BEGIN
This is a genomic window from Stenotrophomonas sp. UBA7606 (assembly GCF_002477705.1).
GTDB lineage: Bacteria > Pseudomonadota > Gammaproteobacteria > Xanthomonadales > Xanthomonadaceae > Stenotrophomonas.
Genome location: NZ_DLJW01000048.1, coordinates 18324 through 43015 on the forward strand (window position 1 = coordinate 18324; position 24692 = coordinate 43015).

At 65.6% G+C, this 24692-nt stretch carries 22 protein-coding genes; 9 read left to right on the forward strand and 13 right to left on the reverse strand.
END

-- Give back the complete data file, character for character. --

This is a genomic window from Stenotrophomonas sp. UBA7606 (assembly GCF_002477705.1).
GTDB lineage: Bacteria > Pseudomonadota > Gammaproteobacteria > Xanthomonadales > Xanthomonadaceae > Stenotrophomonas.
Genome location: NZ_DLJW01000048.1, coordinates 18324 through 43015 on the forward strand (window position 1 = coordinate 18324; position 24692 = coordinate 43015).

At 65.6% G+C, this 24692-nt stretch carries 22 protein-coding genes; 9 read left to right on the forward strand and 13 right to left on the reverse strand.